In reality, I am an almost 40 year old black man, who is a husband and father of three, living in the American South. I have memories of my long departed great grandmother telling me stories of picking cotton with her mother. She was born in the late 1800’s, a couple decades after the official end of slavery, but former slaves and their families still worked the cotton fields for low wages. That was all they knew how to do to make a living. It was arguably another form of slavery where a people were made to work for someone else’s benefit with little in it for themselves. This is the lens I looked at these questions through. Slavery, in all the forms it has taken throughout human history, is an abomination of the combining of ideas that there is a lesser people, race, or group that aren’t deserving of human compassion and that there is a need so great that the lesser must be used to satisfy it. That stuck in my mind as what I was willing to do to the Uruks. That was where some of the game themes end up going, from my perspective, but it is not the game that asked the questions, but me looking at myself for answers. I had to make the distinction of what the game was conveying and what I was getting out of it.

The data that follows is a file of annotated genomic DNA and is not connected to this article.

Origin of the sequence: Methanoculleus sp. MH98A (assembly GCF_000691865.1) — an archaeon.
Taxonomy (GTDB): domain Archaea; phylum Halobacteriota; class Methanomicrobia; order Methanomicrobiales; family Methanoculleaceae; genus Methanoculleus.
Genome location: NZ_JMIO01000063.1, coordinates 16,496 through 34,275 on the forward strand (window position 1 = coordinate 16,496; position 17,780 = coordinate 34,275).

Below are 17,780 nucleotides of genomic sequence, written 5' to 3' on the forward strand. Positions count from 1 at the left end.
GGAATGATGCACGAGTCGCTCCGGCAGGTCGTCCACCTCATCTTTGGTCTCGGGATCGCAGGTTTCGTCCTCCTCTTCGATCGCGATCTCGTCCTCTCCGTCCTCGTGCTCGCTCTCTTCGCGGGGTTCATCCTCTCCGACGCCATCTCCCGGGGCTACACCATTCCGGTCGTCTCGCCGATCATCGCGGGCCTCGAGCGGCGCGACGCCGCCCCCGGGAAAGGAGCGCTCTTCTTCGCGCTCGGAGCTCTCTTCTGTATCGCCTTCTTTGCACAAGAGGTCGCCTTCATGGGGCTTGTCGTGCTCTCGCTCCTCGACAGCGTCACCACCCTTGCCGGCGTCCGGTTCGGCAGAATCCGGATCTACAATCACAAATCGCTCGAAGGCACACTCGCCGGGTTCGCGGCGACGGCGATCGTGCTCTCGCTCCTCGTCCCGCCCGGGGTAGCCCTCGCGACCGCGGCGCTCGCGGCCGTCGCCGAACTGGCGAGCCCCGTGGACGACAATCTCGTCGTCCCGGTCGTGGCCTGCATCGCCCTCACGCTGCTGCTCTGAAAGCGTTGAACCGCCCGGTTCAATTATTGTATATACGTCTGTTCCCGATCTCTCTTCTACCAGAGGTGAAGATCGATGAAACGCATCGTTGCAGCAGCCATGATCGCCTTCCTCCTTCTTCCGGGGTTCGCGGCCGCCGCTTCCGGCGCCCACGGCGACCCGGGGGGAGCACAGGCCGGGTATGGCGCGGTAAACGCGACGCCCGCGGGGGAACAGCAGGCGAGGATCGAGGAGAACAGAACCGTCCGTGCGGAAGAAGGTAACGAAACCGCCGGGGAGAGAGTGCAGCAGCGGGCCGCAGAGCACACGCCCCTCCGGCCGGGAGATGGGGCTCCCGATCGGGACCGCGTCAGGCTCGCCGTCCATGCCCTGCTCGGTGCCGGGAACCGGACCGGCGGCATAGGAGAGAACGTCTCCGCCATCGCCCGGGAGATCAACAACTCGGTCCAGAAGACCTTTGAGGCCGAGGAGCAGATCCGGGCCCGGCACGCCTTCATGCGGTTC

For others who played this game, they will probably see things different from me, ask different questions, and get different answers if they bother contemplating any of this at all. I can give you what I took away from all of this, my personal opinion of it and where I ended up. I really liked this game, and did a 100% completion playthrough of it. While the game presented an interesting setup that gave birth to thought provoking questions, it did not ask the questions nor answer them. I don’t hold it against it and I take anything away from the great experience it gave me. My parting feeling on it is that the game should be played for what it was, but the player should be the one to keep these questions in mind and remember the lessons that human history has taught us. In the game, I finished it by killing and enslaving the Uruks as I needed to be successful, and let the game be the game. In reality, I came to the conclusion that the ideas of enslaving people for whatever reason, greater good or otherwise, makes you just as much a villain as anyone else. My hope in writing this article is that gamers, when playing this or any other game, will be willing look deeper into the themes that they are presented, and discern the true realities of what it is truly delving into. You just might find that the game’s great idea might be based on one of humanity’s worst.